Locating and Planting Brush Piles

One of the keys in competitive bass fishing is learning to focus on catching better than average-sized bass. The skill level of anglers has accelerated at such a fast level over the past 10 years that having the ability to just catch a limit keeper size fish will rarely even cash you a check at the Tour level.

I grew up fishing on Grand Lake in Oklahoma, and fished the lake extensively during the summer months. Decades ago, summer fishing on Grand usually consisted of throwing a topwater lure until the sun got up and then fishing docks later in the day. This strategy would produce, but I noticed that as the years went on the winning summertime weights went up in tournaments, while my typical weights, utilizing the one-two punch of topwaters and docks, stayed the same. A handful of local anglers were running away from the rest of the field in most events.

Eventually, I found out the reason their weights were going up — some of the anglers were planting deep brush piles, and mining them during the heat of the day for big largemouths.

Since the word has gotten out about the effectiveness of man-made brush piles, it has become nearly impossible to win tournaments on many lakes in the summertime unless you are fishing these structures.

There are two ways to capitalize on brush piles and make them part of your game plan:

The first is to locate the piles that are already present in the lake you are fishing. This is the most common method due to the sheer amount of brush that has been planted in many lakes over the past 10 years.

The downside of this is the time it takes to locate them, although their locations are often very predictable. For example, on Grand Lake, there are few points on the lake that do not have brush somewhere around them. Slowly idling across points with a side-imaging unit or traditional sonar make these easy to find.

More subtle piles are usually found in the middle of coves towards the back, and along straight stretches of otherwise nondescript shoreline. Once you find a pile, it’s important to mark a GPS waypoint on it to remember the location.

An even more productive method of using brush piles to your advantage is to plant you own piles. The obvious advantage of this is that you can place them in areas that don’t get a lot of normal attention. Set your piles in various depths to take advantage of different lake levels, and plant them away from where most anglers fish.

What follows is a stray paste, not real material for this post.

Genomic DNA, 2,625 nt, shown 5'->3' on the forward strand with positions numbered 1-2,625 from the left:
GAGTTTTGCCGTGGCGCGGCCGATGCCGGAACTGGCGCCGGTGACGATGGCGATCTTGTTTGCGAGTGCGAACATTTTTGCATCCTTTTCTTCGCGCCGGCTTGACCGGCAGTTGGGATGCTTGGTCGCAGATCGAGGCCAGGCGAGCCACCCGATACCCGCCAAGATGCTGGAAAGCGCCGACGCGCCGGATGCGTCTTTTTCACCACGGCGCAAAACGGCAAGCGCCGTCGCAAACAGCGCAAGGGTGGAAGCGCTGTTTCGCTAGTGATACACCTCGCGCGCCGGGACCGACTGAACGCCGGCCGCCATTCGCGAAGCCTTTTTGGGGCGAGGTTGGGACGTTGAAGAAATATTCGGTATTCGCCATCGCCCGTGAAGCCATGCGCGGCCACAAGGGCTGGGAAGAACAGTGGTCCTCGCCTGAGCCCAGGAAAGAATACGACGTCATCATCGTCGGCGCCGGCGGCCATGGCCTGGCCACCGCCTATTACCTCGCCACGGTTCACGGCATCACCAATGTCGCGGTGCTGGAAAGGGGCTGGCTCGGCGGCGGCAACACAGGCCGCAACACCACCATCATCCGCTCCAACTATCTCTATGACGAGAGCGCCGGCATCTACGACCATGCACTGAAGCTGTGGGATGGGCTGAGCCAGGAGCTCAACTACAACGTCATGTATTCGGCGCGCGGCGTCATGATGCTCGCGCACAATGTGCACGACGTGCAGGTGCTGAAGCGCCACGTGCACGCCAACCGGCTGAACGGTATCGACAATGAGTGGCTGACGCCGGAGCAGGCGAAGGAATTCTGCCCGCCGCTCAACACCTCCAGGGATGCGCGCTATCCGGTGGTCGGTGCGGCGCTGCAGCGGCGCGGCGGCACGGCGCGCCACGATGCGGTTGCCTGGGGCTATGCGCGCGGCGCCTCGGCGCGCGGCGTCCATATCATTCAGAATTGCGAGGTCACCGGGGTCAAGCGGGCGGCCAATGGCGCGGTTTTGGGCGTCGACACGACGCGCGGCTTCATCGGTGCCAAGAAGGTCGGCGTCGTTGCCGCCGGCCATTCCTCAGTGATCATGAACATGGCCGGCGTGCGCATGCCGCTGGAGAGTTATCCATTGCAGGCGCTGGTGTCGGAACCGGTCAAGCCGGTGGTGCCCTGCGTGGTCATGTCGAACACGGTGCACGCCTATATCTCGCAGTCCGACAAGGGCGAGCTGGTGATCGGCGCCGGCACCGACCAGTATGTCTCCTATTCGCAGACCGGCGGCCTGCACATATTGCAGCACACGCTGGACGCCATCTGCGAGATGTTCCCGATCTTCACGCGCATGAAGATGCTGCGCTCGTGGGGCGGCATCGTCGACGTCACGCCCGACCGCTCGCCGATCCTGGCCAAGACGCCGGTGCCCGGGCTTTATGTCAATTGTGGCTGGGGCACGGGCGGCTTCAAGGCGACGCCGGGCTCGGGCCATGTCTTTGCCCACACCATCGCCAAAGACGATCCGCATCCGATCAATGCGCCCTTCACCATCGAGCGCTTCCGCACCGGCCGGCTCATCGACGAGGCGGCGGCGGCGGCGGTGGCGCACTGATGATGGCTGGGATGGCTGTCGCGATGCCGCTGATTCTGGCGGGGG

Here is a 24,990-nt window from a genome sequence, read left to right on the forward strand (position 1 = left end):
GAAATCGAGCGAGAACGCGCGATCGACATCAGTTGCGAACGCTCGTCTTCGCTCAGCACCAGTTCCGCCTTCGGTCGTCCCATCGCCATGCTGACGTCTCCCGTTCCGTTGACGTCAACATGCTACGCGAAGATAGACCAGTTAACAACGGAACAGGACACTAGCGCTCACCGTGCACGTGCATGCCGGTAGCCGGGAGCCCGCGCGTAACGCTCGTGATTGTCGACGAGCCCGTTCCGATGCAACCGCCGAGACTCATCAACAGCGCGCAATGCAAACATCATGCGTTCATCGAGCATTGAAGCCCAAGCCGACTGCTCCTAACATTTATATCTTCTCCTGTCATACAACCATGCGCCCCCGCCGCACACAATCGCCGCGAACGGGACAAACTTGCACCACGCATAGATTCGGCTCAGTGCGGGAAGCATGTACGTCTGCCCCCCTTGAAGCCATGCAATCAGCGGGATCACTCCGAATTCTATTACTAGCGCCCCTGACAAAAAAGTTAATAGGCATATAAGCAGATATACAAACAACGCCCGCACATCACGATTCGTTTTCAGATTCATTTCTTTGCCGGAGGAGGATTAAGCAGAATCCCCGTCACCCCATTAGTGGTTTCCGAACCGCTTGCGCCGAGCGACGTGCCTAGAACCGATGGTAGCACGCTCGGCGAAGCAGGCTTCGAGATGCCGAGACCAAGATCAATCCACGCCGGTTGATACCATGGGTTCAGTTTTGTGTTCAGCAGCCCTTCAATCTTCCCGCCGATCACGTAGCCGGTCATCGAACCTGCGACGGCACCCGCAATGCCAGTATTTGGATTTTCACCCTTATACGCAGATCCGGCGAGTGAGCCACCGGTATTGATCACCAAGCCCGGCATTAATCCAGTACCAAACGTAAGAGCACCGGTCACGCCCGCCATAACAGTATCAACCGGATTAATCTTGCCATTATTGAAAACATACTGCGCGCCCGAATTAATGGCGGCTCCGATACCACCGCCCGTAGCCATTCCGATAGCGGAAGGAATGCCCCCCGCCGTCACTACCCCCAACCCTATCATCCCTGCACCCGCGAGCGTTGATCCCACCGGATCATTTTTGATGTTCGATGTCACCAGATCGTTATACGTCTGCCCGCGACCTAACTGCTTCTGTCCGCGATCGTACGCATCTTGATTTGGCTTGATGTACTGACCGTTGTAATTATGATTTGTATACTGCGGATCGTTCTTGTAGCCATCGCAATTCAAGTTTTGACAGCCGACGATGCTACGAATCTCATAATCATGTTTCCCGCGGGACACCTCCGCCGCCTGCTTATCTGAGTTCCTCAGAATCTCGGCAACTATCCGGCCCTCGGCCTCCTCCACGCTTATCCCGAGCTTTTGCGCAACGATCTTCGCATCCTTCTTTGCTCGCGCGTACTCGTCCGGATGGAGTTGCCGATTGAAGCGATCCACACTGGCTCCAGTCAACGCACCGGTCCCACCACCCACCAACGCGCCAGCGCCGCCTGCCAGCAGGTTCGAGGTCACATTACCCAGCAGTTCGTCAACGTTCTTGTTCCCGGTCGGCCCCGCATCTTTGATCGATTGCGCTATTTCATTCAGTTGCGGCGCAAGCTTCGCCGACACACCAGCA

My favorite way to plant brush is to use dead hardwood branches that make a pile that is about 5 feet long and has limbs that reach up about 4 feet. You don’t need a huge pile to attract bass. Many times smaller is better, and isolated is the best of all. It provides a great ambush point for one or two bass.

Also, remember to weight your piles. I usually collect bowling ball size rocks, and tie one to the center of the branch with wire.

Once you plant these piles, they will last for two to three years before they begin to rot away.

Having brush at different depths is key. Varying water clarities, lake levels, water temperatures and boat traffic will make fish use different pile depths. If you have a good amount of piles located in shallow, mid-range, and deep water, it boosts your chances of success even more.

Once I’ve made several casts with the worm, I’ll then switch to a crankbait like the Megabass Deep-X 300 or Deep-Six for different depth ranges. Many times, if the fish don’t react to the slow worm presentation, the crankbait will generate a reaction strike.

Also, remember that boat positioning is key. Always fish into the wind when approaching your piles, because you can maintain better boat control and casting angles.

Now is the time of year to learn to fish brush, or expand upon the knowledge you already have. Whether you choose to take the time and find them with your graph, or do the manual labor and plant them yourselves, I can promise you the work will pay off with big dividends in the hot weather months!